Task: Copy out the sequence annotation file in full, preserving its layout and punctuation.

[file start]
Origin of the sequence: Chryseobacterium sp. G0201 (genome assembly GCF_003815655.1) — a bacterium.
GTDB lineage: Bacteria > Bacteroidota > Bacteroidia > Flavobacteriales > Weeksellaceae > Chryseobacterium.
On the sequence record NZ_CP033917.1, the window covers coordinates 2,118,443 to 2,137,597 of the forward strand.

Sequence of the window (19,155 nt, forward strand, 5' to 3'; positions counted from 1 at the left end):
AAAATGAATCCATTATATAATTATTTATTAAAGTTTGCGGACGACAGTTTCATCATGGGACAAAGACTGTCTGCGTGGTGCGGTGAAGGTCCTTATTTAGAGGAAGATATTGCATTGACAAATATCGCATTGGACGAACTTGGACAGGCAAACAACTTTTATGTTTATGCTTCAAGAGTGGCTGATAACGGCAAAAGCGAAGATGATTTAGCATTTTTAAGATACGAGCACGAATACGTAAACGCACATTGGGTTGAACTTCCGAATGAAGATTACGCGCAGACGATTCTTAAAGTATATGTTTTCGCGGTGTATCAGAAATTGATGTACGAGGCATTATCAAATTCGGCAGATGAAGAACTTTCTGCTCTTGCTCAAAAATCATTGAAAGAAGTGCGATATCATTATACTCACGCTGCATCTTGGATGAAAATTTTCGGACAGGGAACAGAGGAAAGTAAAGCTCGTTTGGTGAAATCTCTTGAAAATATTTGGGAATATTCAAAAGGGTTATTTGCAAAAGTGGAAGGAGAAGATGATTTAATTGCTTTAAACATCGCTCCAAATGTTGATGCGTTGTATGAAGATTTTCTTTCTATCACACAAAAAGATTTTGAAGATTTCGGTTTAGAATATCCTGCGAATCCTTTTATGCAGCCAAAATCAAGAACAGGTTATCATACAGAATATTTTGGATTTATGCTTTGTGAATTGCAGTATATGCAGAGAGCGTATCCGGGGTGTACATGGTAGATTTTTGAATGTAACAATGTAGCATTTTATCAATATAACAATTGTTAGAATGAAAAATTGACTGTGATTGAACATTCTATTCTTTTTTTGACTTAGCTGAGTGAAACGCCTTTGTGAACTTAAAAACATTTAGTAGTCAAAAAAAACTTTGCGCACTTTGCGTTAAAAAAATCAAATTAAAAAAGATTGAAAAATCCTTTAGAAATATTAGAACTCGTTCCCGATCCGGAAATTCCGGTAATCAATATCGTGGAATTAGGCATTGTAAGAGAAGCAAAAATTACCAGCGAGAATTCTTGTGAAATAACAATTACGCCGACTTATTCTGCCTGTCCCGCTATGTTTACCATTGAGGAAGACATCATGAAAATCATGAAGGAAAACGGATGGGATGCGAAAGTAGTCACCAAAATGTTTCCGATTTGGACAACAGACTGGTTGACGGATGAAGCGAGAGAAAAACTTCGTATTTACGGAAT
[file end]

Origin of the sequence: Chryseobacterium sp. G0201 (genome assembly GCF_003815655.1) — a bacterium.
GTDB lineage: Bacteria > Bacteroidota > Bacteroidia > Flavobacteriales > Weeksellaceae > Chryseobacterium.
On the sequence record NZ_CP033917.1, the window covers coordinates 2,118,443 to 2,137,597 of the forward strand.

Sequence of the window (19,155 nt, forward strand, 5' to 3'; positions counted from 1 at the left end):
AAAATGAATCCATTATATAATTATTTATTAAAGTTTGCGGACGACAGTTTCATCATGGGACAAAGACTGTCTGCGTGGTGCGGTGAAGGTCCTTATTTAGAGGAAGATATTGCATTGACAAATATCGCATTGGACGAACTTGGACAGGCAAACAACTTTTATGTTTATGCTTCAAGAGTGGCTGATAACGGCAAAAGCGAAGATGATTTAGCATTTTTAAGATACGAGCACGAATACGTAAACGCACATTGGGTTGAACTTCCGAATGAAGATTACGCGCAGACGATTCTTAAAGTATATGTTTTCGCGGTGTATCAGAAATTGATGTACGAGGCATTATCAAATTCGGCAGATGAAGAACTTTCTGCTCTTGCTCAAAAATCATTGAAAGAAGTGCGATATCATTATACTCACGCTGCATCTTGGATGAAAATTTTCGGACAGGGAACAGAGGAAAGTAAAGCTCGTTTGGTGAAATCTCTTGAAAATATTTGGGAATATTCAAAAGGGTTATTTGCAAAAGTGGAAGGAGAAGATGATTTAATTGCTTTAAACATCGCTCCAAATGTTGATGCGTTGTATGAAGATTTTCTTTCTATCACACAAAAAGATTTTGAAGATTTCGGTTTAGAATATCCTGCGAATCCTTTTATGCAGCCAAAATCAAGAACAGGTTATCATACAGAATATTTTGGATTTATGCTTTGTGAATTGCAGTATATGCAGAGAGCGTATCCGGGGTGTACATGGTAGATTTTTGAATGTAACAATGTAGCATTTTATCAATATAACAATTGTTAGAATGAAAAATTGACTGTGATTGAACATTCTATTCTTTTTTTGACTTAGCTGAGTGAAACGCCTTTGTGAACTTAAAAACATTTAGTAGTCAAAAAAAACTTTGCGCACTTTGCGTTAAAAAAATCAAATTAAAAAAGATTGAAAAATCCTTTAGAAATATTAGAACTCGTTCCCGATCCGGAAATTCCGGTAATCAATATCGTGGAATTAGGCATTGTAAGAGAAGCAAAAATTACCAGCGAGAATTCTTGTGAAATAACAATTACGCCGACTTATTCTGCCTGTCCCGCTATGTTTACCATTGAGGAAGACATCATGAAAATCATGAAGGAAAACGGATGGGATGCGAAAGTAGTCACCAAAATGTTTCCGATTTGGACAACAGACTGGTTGACGGATGAAGCGAGAGAAAAACTTCGTATTTACGGAAT